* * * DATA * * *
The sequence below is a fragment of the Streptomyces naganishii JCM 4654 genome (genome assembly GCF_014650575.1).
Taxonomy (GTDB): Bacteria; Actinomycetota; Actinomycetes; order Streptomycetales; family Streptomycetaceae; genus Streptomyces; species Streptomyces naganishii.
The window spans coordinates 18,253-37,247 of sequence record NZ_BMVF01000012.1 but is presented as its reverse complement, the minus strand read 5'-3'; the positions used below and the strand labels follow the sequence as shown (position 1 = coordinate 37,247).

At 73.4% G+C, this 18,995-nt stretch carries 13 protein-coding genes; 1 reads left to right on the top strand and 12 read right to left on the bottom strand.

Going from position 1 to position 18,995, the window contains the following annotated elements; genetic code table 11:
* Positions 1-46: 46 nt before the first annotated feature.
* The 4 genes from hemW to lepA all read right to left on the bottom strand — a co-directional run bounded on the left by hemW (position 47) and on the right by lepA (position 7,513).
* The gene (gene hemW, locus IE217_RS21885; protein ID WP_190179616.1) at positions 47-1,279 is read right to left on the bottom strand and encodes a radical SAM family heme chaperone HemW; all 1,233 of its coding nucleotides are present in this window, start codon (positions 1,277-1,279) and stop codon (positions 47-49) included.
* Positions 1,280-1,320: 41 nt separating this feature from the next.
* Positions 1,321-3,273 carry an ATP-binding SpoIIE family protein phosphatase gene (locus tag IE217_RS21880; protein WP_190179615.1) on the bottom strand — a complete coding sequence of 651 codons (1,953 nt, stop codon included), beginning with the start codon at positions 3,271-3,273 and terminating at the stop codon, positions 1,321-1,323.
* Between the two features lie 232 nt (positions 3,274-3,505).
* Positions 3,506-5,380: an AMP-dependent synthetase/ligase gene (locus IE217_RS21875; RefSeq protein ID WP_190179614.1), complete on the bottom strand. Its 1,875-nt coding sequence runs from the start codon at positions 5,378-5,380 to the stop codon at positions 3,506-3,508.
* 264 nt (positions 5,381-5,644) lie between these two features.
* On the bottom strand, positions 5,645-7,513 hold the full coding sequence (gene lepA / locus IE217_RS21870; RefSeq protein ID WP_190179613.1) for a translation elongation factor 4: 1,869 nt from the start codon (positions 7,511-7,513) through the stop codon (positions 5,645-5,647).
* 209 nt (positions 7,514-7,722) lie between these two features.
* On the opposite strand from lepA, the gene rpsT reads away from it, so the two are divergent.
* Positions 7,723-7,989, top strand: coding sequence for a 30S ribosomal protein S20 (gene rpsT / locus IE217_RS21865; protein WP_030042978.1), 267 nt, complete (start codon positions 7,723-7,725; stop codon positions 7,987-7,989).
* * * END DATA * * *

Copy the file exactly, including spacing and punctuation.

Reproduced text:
The sequence below is a fragment of the Streptomyces naganishii JCM 4654 genome (genome assembly GCF_014650575.1).
Taxonomy (GTDB): Bacteria; Actinomycetota; Actinomycetes; order Streptomycetales; family Streptomycetaceae; genus Streptomyces; species Streptomyces naganishii.
The window spans coordinates 18,253-37,247 of sequence record NZ_BMVF01000012.1 but is presented as its reverse complement, the minus strand read 5'-3'; the positions used below and the strand labels follow the sequence as shown (position 1 = coordinate 37,247).

At 73.4% G+C, this 18,995-nt stretch carries 13 protein-coding genes; 1 reads left to right on the top strand and 12 read right to left on the bottom strand.

Going from position 1 to position 18,995, the window contains the following annotated elements; genetic code table 11:
* Positions 1-46: 46 nt before the first annotated feature.
* The 4 genes from hemW to lepA all read right to left on the bottom strand — a co-directional run bounded on the left by hemW (position 47) and on the right by lepA (position 7,513).
* The gene (gene hemW, locus IE217_RS21885; protein ID WP_190179616.1) at positions 47-1,279 is read right to left on the bottom strand and encodes a radical SAM family heme chaperone HemW; all 1,233 of its coding nucleotides are present in this window, start codon (positions 1,277-1,279) and stop codon (positions 47-49) included.
* Positions 1,280-1,320: 41 nt separating this feature from the next.
* Positions 1,321-3,273 carry an ATP-binding SpoIIE family protein phosphatase gene (locus tag IE217_RS21880; protein WP_190179615.1) on the bottom strand — a complete coding sequence of 651 codons (1,953 nt, stop codon included), beginning with the start codon at positions 3,271-3,273 and terminating at the stop codon, positions 1,321-1,323.
* Between the two features lie 232 nt (positions 3,274-3,505).
* Positions 3,506-5,380: an AMP-dependent synthetase/ligase gene (locus IE217_RS21875; RefSeq protein ID WP_190179614.1), complete on the bottom strand. Its 1,875-nt coding sequence runs from the start codon at positions 5,378-5,380 to the stop codon at positions 3,506-3,508.
* 264 nt (positions 5,381-5,644) lie between these two features.
* On the bottom strand, positions 5,645-7,513 hold the full coding sequence (gene lepA / locus IE217_RS21870; RefSeq protein ID WP_190179613.1) for a translation elongation factor 4: 1,869 nt from the start codon (positions 7,511-7,513) through the stop codon (positions 5,645-5,647).
* 209 nt (positions 7,514-7,722) lie between these two features.
* On the opposite strand from lepA, the gene rpsT reads away from it, so the two are divergent.
* Positions 7,723-7,989, top strand: coding sequence for a 30S ribosomal protein S20 (gene rpsT / locus IE217_RS21865; protein WP_030042978.1), 267 nt, complete (start codon positions 7,723-7,725; stop codon positions 7,987-7,989).